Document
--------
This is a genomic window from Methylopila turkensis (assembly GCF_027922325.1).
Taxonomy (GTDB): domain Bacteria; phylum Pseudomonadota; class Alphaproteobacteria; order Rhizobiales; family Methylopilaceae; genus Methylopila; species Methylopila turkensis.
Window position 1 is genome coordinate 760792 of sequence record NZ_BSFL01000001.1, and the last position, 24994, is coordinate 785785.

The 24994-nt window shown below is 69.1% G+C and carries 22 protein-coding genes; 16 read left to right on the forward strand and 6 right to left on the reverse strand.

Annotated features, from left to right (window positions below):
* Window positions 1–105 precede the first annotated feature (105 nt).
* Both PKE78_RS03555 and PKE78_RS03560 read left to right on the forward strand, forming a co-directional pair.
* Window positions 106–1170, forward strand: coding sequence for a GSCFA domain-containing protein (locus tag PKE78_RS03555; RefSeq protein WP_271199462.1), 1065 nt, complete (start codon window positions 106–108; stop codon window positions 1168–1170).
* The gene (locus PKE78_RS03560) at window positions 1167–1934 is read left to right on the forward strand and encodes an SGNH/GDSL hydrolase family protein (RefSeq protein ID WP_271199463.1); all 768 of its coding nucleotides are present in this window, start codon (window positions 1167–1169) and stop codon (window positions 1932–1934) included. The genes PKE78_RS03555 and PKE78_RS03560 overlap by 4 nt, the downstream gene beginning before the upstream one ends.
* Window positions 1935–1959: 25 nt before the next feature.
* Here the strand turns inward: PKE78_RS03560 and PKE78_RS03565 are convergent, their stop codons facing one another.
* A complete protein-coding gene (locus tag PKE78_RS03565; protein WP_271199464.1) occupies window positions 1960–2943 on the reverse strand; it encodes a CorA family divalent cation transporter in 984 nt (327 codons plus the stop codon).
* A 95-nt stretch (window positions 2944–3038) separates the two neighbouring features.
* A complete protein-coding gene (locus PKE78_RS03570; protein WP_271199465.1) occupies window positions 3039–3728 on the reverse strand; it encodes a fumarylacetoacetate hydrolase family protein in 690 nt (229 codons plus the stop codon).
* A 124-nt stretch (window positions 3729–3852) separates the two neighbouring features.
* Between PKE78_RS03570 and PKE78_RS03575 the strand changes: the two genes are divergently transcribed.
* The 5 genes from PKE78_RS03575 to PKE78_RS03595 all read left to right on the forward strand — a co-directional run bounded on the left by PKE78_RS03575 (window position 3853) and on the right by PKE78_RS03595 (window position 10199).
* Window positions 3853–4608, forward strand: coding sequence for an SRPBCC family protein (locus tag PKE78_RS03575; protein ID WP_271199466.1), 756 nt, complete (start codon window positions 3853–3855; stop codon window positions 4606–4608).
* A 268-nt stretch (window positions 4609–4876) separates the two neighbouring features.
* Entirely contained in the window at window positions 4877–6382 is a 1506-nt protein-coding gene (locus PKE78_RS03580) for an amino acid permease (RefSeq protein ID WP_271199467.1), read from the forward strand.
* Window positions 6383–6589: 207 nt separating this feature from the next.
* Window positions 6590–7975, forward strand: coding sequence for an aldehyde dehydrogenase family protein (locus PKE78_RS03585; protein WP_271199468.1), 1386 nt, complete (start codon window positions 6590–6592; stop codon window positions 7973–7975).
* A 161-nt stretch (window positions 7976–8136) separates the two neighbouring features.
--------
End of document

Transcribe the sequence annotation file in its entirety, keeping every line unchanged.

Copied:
This is a genomic window from Methylopila turkensis (assembly GCF_027922325.1).
Taxonomy (GTDB): domain Bacteria; phylum Pseudomonadota; class Alphaproteobacteria; order Rhizobiales; family Methylopilaceae; genus Methylopila; species Methylopila turkensis.
Window position 1 is genome coordinate 760792 of sequence record NZ_BSFL01000001.1, and the last position, 24994, is coordinate 785785.

The 24994-nt window shown below is 69.1% G+C and carries 22 protein-coding genes; 16 read left to right on the forward strand and 6 right to left on the reverse strand.

Annotated features, from left to right (window positions below):
* Window positions 1–105 precede the first annotated feature (105 nt).
* Both PKE78_RS03555 and PKE78_RS03560 read left to right on the forward strand, forming a co-directional pair.
* Window positions 106–1170, forward strand: coding sequence for a GSCFA domain-containing protein (locus tag PKE78_RS03555; RefSeq protein WP_271199462.1), 1065 nt, complete (start codon window positions 106–108; stop codon window positions 1168–1170).
* The gene (locus PKE78_RS03560) at window positions 1167–1934 is read left to right on the forward strand and encodes an SGNH/GDSL hydrolase family protein (RefSeq protein ID WP_271199463.1); all 768 of its coding nucleotides are present in this window, start codon (window positions 1167–1169) and stop codon (window positions 1932–1934) included. The genes PKE78_RS03555 and PKE78_RS03560 overlap by 4 nt, the downstream gene beginning before the upstream one ends.
* Window positions 1935–1959: 25 nt before the next feature.
* Here the strand turns inward: PKE78_RS03560 and PKE78_RS03565 are convergent, their stop codons facing one another.
* A complete protein-coding gene (locus tag PKE78_RS03565; protein WP_271199464.1) occupies window positions 1960–2943 on the reverse strand; it encodes a CorA family divalent cation transporter in 984 nt (327 codons plus the stop codon).
* A 95-nt stretch (window positions 2944–3038) separates the two neighbouring features.
* A complete protein-coding gene (locus PKE78_RS03570; protein WP_271199465.1) occupies window positions 3039–3728 on the reverse strand; it encodes a fumarylacetoacetate hydrolase family protein in 690 nt (229 codons plus the stop codon).
* A 124-nt stretch (window positions 3729–3852) separates the two neighbouring features.
* Between PKE78_RS03570 and PKE78_RS03575 the strand changes: the two genes are divergently transcribed.
* The 5 genes from PKE78_RS03575 to PKE78_RS03595 all read left to right on the forward strand — a co-directional run bounded on the left by PKE78_RS03575 (window position 3853) and on the right by PKE78_RS03595 (window position 10199).
* Window positions 3853–4608, forward strand: coding sequence for an SRPBCC family protein (locus tag PKE78_RS03575; protein ID WP_271199466.1), 756 nt, complete (start codon window positions 3853–3855; stop codon window positions 4606–4608).
* A 268-nt stretch (window positions 4609–4876) separates the two neighbouring features.
* Entirely contained in the window at window positions 4877–6382 is a 1506-nt protein-coding gene (locus PKE78_RS03580) for an amino acid permease (RefSeq protein ID WP_271199467.1), read from the forward strand.
* Window positions 6383–6589: 207 nt separating this feature from the next.
* Window positions 6590–7975, forward strand: coding sequence for an aldehyde dehydrogenase family protein (locus PKE78_RS03585; protein WP_271199468.1), 1386 nt, complete (start codon window positions 6590–6592; stop codon window positions 7973–7975).
* A 161-nt stretch (window positions 7976–8136) separates the two neighbouring features.